In January 2009 security forces in Tehran arrested five Baha’is and took them to Evin prison. At least one Baha’i, a woman from Shiraz named Negin Rezaei, was released from Evin prison by the end of the reporting period.
In January 2009 three Baha’i community leaders–Adel Fanaian, Abbas Nourani, and Zaher Eskandarian–were arrested in their homes in Semnan Province but later released.
In November 2008 authorities arrested two Baha’is in Sari, Mazandaran Province, after searching their homes and confiscating Baha’i materials.
In November 2008 a Baha’i was arrested in Ghaemshahr.
Two officials of the Baha’i community in Isfahan and one other member of the Baha’i community was arrested in May 2008. Reportedly, they were charged with burying their dead at a site they had used for the past 15 years. They remained in Isfahan prison at the end of the reporting period.
The seven leaders of the Baha’i community–Fariba Kamalabadi, Jamaloddin Khanjani, Afif Naeimi, Behrouz Tavakkoli, Saeid Rezaie, Vahid Tizfahm, and Mahvash Sabet–arrested between March and May 2008 remained in detention. In February 2009 the judiciary spokesman announced that the seven were accused of “espionage for Israel, insulting religious sanctities, and propaganda against the Islamic Republic.” In May 2009 state-run media reported the government also charged them with “spreading corruption on earth,” a crime punishable by death. None had been allowed access to their attorney, Abdolfattah Soltani. On June 16, 2009, security agents arrested Soltani without a warrant and took him to an unknown location. On June 14, 2010, the trial concluded after four hearings, and on June 30 the court issued a 20-year prison sentence for each.
Mohammad Ismael Forouzan, a Baha’i arrested in March 2008 on unknown charges, was informed that his appeal had been denied; he served a one-year sentence.
Aziz Pourhamzeh, Kamran Aghdasi, and Fathollah Khatbjavan,were detained in January 2008 and were released by the end of the reporting period.
Pouriya Habibi and Simin Mokhtari, arrested in January 2008 and detained on charges of teaching the Baha’i Faith, reportedly remained in Evin prison at the end of the reporting period.
The government continued to hold many Baha’i properties, including cemeteries, holy places, historical sites, and administrative centers, that were seized following the 1979 revolution. Many of the properties have been destroyed. Baha’is were generally prevented from burying and honoring their dead in accordance with their religious tradition.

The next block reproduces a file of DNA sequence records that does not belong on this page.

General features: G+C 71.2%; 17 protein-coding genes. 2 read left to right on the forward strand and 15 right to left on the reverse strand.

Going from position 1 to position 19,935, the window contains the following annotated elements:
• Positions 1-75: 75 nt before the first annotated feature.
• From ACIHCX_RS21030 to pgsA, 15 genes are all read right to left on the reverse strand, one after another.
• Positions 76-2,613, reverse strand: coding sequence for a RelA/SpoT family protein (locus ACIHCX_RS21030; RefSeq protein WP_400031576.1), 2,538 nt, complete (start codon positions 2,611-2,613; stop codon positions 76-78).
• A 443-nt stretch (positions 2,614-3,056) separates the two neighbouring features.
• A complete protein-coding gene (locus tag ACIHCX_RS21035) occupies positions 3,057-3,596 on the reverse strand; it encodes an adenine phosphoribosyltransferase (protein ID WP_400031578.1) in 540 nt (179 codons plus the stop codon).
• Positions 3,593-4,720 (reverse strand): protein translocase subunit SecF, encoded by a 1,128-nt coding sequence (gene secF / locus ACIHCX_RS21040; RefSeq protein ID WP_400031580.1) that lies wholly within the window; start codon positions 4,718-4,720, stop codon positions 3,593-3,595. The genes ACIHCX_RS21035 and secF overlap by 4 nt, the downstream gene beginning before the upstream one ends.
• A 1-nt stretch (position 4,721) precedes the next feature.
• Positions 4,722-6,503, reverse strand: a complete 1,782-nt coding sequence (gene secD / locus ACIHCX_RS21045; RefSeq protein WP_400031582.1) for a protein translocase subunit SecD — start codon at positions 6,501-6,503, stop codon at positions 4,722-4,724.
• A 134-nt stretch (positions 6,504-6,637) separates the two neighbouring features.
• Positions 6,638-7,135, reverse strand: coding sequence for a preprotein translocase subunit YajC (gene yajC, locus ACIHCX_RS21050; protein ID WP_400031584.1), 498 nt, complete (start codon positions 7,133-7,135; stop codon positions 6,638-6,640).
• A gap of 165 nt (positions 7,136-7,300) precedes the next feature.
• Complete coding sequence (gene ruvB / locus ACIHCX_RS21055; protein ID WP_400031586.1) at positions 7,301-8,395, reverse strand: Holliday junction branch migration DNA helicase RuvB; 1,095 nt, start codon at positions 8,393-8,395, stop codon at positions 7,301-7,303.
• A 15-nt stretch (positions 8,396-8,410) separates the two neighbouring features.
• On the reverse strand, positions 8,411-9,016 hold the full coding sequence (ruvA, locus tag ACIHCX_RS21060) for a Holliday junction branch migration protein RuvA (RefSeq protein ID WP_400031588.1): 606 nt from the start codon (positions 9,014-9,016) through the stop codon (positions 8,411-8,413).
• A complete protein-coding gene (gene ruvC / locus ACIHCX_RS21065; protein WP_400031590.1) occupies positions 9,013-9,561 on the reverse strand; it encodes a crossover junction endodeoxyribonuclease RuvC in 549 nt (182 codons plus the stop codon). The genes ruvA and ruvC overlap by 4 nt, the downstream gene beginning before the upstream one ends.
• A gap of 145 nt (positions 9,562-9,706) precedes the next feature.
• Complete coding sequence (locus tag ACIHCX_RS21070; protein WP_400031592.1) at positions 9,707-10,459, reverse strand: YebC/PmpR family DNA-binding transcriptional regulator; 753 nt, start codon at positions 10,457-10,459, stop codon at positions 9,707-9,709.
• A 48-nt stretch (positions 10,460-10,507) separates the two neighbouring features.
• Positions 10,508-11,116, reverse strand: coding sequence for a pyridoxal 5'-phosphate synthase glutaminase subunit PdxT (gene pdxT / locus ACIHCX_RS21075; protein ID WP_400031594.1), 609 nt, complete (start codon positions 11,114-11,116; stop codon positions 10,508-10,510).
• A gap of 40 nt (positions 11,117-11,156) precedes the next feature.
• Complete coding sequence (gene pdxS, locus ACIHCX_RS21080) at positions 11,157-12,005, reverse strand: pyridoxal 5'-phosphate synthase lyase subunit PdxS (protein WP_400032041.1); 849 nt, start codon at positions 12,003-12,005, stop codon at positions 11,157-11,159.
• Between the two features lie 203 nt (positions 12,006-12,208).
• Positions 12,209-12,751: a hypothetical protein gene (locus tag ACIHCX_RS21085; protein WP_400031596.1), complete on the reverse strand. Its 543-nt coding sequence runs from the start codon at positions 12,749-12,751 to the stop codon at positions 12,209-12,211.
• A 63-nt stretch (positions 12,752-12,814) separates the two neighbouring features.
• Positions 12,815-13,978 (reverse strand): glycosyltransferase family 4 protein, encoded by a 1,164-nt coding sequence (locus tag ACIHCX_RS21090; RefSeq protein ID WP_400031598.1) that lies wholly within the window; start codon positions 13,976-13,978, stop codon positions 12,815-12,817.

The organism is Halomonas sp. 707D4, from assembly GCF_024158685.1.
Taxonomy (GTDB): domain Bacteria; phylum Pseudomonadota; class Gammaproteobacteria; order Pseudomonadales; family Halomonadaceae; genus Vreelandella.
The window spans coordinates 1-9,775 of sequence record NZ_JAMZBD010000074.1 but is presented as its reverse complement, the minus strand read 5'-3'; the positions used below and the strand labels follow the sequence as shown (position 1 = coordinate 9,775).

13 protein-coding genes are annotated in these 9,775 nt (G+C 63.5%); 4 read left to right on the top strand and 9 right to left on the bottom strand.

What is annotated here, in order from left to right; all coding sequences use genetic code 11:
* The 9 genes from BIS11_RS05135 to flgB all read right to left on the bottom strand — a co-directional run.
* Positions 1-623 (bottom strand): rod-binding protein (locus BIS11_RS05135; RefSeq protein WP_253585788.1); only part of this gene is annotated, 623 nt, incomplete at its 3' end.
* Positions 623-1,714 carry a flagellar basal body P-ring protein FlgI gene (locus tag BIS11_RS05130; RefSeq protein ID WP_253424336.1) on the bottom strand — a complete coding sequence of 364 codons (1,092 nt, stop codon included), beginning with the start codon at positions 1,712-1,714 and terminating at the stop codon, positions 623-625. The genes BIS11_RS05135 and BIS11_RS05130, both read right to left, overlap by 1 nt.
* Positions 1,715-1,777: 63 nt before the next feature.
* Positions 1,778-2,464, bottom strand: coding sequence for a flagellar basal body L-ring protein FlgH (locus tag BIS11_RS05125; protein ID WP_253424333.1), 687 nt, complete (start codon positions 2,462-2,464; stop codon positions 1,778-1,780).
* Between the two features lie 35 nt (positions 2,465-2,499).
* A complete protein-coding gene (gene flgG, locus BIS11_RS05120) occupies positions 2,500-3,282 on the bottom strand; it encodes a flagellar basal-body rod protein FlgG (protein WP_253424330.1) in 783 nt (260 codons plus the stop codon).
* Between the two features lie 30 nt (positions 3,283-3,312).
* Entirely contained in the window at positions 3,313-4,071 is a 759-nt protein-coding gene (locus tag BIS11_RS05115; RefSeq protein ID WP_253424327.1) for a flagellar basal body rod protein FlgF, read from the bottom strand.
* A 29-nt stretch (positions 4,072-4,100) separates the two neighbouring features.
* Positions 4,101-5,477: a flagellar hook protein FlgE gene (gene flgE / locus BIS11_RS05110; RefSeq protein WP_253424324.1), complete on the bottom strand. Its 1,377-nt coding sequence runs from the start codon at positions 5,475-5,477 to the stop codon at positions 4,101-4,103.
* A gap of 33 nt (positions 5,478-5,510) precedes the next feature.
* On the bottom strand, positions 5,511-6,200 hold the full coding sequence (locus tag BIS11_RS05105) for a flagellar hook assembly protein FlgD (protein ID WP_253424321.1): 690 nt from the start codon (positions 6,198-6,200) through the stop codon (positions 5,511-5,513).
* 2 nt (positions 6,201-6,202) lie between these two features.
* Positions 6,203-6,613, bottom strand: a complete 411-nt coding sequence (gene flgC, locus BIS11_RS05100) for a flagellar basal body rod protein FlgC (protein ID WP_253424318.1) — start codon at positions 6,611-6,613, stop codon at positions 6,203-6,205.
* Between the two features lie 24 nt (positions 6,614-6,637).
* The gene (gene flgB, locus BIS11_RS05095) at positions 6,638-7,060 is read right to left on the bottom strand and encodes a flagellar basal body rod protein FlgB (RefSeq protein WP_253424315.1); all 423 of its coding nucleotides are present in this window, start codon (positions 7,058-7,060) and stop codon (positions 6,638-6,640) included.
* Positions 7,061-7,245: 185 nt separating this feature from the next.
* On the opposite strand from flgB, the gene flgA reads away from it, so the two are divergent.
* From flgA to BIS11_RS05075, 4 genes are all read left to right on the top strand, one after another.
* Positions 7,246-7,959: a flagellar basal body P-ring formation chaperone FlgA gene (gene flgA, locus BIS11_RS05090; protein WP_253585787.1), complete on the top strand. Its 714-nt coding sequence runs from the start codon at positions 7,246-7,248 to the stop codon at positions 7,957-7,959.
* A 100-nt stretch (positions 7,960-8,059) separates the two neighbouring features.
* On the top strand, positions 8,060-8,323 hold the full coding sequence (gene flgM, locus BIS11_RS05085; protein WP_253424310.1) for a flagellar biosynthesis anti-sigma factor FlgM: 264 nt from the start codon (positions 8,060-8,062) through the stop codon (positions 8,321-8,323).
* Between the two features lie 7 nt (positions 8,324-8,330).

In the past year, Baha’i cemeteries in various parts of the country, including Tehran, Ghaemshahr, Marvdasht, Semnan, Sari, and Isfahan have been desecrated, defaced, or in some way had access blocked to the Baha’i community.
In January 2009 the Baha’i cemetery of Ghaemshahr was attacked for the fourth time in eight months and almost completely destroyed. According to witnesses, municipality officials razed the cemetery with a bulldozer at night.
In January 2009 government workers entered a Tehran cemetery and demolished an entire section known as the burial ground of “infidels,” an area where the government interred people executed in the early years of the Islamic revolution. Among the graves destroyed were those of Baha’is who had been members of national or local Baha’i governing councils in 1980, 1981, or 1984, years when the government arrested the members of these councils and executed them.
The property rights of Baha’is were generally disregarded, and they suffered frequent government harassment and persecution. The government raided Baha’i homes and businesses and confiscated large numbers of private and commercial properties, as well as religious materials, belonging to Baha’is. The government reportedly seized numerous Baha’i homes and transferred them to an agency of Supreme Leader Khamene’i. The government also seized private homes in which Baha’i youth classes were held, despite the owners’ having proper ownership documents. The Baha’i community reported that the government’s seizure of Baha’i personal property and its denial of Baha’i access to education and employment was eroding the economic base of the community and threatening its survival.
In March 2009 the University of Semnan expelled Minoo Shahriari, an economics student, on the grounds that she was Baha’i.
According to domestic press reports, the University of Kerman expelled nine Baha’i students in January 2009.
In December 2008 there were reports of protests by Muslim students at Goldshat College in Kelardasht, Mazandaran Province, over the expulsion of a Baha’i classmate.
In November 2008 two Baha’i students were expelled from Shaheed Beheshti University on the basis of their religion.
There were reports of authorities forcing Baha’i businesses to close, placing restrictions on their businesses, and asking managers of private companies to dismiss their Baha’i employees.
On October 31, 2009, Ministry of Intelligence and Security (MOIS) officers searched the home of Baha’i member Ali Bakhsh Bazrafkan, confiscated items linked to his faith, and arrested him. Bazrafkan was a member of the former Baha’i administrative group (Khademin) in Yasouj. Bazrafkan received a 30-month prison sentence followed by five years in exile in a remote area in the province of Kohkiloyeh va Boyerahmad.
On October 12, 2009, MOIS officers arrested Behnam Rouhanifard, brother of Soheil Rouhanifard, for producing and distributing Baha’i music. Two days later authorities summoned his wife to appear at the local MOIS office, where authorities interrogated her for two hours. At the end of the reporting period, Rouhanifard’s family had not heard from him since October 17, when he was permitted to call home; his whereabouts remained unknown.